The guys would work from 10 a.m. through to 3 or 4 a.m. the next morning, competing to see how many of them would clear a grand in take-home cash, but I didn’t have the stamina for the full gauntlet. I sat out the baking hot afternoon and rolled in for the evening shift, and spent much of the night ferrying drunks across the long bridge from Ottawa to its Quebecois sister city, Gatineau, on the other side of the river. I charged $20 each way and ran back and forth, back and forth, until the crowds dwindled and I turned my rickshaw back towards the narrow maze of downtown.
I was walking down a dark, empty street hemmed in by tall parking garages when I saw a man leaning down to speak to someone sitting in the driver’s seat of a parked car. He, the man outside the car, was holding something. I blinked and squinted—was the man on the sidewalk pointing a gun at the man in the car? It sure looked like it. I kept walking and stared harder, and the man with the gun—I was pretty sure by now it was a gun—looked up and across the street at me.
I snapped my head forward and tried to keep a steady pace, my empty rickshaw rolling easily behind me. My skin itched all over. The block was endless; I imagined the man watching my progress the entire way.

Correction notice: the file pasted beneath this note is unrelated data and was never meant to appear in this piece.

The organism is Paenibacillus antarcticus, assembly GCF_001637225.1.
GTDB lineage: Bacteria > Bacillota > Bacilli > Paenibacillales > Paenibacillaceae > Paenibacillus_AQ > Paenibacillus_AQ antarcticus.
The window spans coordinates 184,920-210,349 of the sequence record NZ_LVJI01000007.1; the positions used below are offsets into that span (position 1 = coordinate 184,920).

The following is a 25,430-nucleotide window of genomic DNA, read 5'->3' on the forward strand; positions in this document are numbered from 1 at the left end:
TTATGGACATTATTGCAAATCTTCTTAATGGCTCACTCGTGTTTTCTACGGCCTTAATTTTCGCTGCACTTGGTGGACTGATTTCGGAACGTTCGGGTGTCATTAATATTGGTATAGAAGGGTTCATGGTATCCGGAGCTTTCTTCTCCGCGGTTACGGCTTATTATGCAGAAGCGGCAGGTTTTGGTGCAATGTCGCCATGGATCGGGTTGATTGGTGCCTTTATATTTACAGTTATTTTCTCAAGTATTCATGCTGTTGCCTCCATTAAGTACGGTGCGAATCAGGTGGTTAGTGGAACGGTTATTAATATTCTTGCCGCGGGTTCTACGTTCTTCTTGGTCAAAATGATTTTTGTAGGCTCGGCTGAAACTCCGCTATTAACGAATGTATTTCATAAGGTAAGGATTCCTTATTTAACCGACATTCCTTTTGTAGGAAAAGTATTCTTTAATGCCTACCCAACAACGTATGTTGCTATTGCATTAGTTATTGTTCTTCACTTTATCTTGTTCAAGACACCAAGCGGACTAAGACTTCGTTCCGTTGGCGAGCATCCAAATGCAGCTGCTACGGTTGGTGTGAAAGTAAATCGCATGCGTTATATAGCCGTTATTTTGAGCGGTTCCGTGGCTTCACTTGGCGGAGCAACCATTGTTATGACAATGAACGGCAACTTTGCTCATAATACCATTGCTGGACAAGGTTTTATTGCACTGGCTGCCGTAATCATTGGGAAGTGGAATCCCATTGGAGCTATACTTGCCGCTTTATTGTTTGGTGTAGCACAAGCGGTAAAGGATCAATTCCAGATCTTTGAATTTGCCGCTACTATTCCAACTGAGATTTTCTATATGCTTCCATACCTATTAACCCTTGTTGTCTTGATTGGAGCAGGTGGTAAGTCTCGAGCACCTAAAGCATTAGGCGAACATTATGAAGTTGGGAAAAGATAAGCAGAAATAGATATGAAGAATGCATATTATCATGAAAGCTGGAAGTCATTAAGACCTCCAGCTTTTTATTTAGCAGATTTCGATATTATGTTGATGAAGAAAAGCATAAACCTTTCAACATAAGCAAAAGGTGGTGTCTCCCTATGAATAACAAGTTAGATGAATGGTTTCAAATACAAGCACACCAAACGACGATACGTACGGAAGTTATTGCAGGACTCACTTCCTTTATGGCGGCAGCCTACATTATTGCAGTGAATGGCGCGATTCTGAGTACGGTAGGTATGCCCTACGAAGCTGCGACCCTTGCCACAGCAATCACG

I went around the first corner I reached and started running. My day’s take, upwards of $600, swung and bounced in front of me. I ran hard until I found a cop, two or three blocks later, and explained, panting, that I thought I had seen a man being held at gunpoint back on Clarence St. The cop radioed for backup and moved out in the direction I’d come from, and I headed for the bright lights and busy streets where I knew I’d find the others.
When I put my rickshaw away that night, and headed to the 24-hour diner with the guys to count our cash and swap boasts over greasy breakfasts, I knew I’d lost my taste for the job. I had loved the bragging and the brotherhood, that sense of being a part of a larger swaggering something. I had enjoyed being privy to that late-night world. But there had always been an ugly underbelly to the job, too. Suddenly, I wanted back into the sunlight.
I still wasn’t sure if I believed Kevin’s theory, that I would fight to the death for my hard-earned dollars, but I knew I didn’t plan on finding out.
Eva Holland is a freelance writer based in Canada’s Yukon Territory. Her work was recently listed as a notable selection in The Best American Essays 2013 and The Best American Sports Writing 2013.
Photo: Wikimedia Commons